Now that a new semester is right around the corner, you might be considering moving from your dorm to living off campus. Moving off campus is a really fun opportunity: you’re finally renting your very first space, you can burn candles without a candle warmer, and you don’t have to follow specific dorm rules any longer. Freedom!

However, with freedom comes great responsibility. Moving off campus into your own space isn’t all fun and games (although it’s certainly a lot of fun of games, so don’t panic). There are responsibilities like paying rent and paying for utilities on time, among other things, that you’ll have to manage and be sensible and mature about. If you part of you feels like moving off campus might be a bit overwhelming, you can rest assured that it doesn’t have to be a super difficult experience if you have a few things lined up. We’ve put together a list of some must-haves you should have figured out before you make the switch to renting off-campus.

1. You need to have a bank account

This might seem like a no-brainer, but many college students have yet to get their first job on campus and receive consistent income. Opening your own checking account and setting up a budget is an important thing to do to ensure that you can cover monthly expenses. While you don’t necessarily need to have an active credit card in order to start renting (there are a lot of schools of thought on this), it’s not a bad idea to get one of those as well and simply pay for something like gas in order to build credit. In the meantime, most apartments will allow a parent to cosign your lease in the event that you don’t have a credit score.

Working a job to fill your checking account and keeping a monthly budget will, firstly, help you figure out if you can afford to rent an apartment, and secondly, will help you stay on track once you are actually renting in order to keep track of utilities and other expenses. Be sure to pay your rent on time, and you should be good to go! Another helpful tip is to find out if your landlord allows for online or automatic payments. Systems like these can make things a little easier for you, as long as you get the timing right for when money is leaving your checking account as well as going in.

2. Transportation

Going to and from your dorm to class may be as easy as taking a few steps, but when you live off campus, you’ll need to ensure that you have a car and campus parking, or at the very least, a bus pass. If you’re lucky enough to snag an apartment within walking distance to campus, then feel free to disregard this point, but if you’re further than a mile or two, you’ll want to consider how you can get on campus in a fairly quick amount of time (think about those mornings when you’ve slept through your alarm and have to get to class stat!)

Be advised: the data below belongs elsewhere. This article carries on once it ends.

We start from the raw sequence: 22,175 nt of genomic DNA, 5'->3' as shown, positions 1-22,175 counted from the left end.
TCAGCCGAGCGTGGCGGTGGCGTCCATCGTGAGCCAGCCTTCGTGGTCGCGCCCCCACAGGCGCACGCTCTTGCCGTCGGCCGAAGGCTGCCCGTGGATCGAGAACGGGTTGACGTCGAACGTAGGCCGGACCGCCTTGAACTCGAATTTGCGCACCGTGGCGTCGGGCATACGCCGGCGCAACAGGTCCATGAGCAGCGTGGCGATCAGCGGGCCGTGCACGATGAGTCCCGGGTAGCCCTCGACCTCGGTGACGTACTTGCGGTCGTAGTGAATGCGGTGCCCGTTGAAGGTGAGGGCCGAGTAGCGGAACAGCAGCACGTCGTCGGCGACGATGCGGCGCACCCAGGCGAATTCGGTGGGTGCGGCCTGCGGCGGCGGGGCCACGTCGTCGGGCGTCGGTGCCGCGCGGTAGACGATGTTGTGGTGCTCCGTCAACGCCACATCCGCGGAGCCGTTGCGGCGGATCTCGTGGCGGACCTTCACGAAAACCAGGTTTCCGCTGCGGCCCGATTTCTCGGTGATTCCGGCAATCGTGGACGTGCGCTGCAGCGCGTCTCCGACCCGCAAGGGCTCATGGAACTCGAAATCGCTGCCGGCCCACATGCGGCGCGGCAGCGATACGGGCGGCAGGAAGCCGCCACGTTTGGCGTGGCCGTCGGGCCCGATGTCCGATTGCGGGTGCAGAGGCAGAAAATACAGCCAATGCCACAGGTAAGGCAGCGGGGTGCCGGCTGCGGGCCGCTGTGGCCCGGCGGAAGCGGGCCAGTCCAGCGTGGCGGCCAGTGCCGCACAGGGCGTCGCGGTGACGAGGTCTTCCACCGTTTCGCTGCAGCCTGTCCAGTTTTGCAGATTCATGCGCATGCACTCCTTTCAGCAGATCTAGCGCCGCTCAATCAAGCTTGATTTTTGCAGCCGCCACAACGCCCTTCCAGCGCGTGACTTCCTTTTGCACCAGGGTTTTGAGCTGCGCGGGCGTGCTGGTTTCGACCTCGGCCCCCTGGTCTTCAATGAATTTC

Snag your parking spot on campus early, as these can usually be bought on a first-come, first-serve basis. If you’re looking to purchase a bus pass, buying the monthly version might save you money in the long run instead of purchasing daily.

3. Renter’s insurance

Most often, landlords require proof of renter’s insurance before you can move into your apartment or duplex, but that’s not always the case. Either way, renter’s insurance is usually fairly inexpensive (anywhere between $12-$20 a month), and it is definitely a worthwhile investment. You’ll be covered on all the basics: flood, fire, theft, and emergency, so you can rest assured that you won’t be paying thousands of dollars in the case of an accident that’s beyond your control.

4. Emergency items and tools

Living on your own requires you to collect a variety of different types of tools that can help make living a lot easier. Do you have the following?

  • A flashlight with backup batteries
  • Rock salt and a shovel
  • A toolkit
  • An internet router and cords
  • Extra light bulbs and cleaning supplies
  • An emergency kit
  • Window shades
  • Medicine
  • Quarters for the laundry machine

You might have some of these things already from your days in the dorm, but it’s a good idea to consider investing in some of these items as you prepare to rent off campus.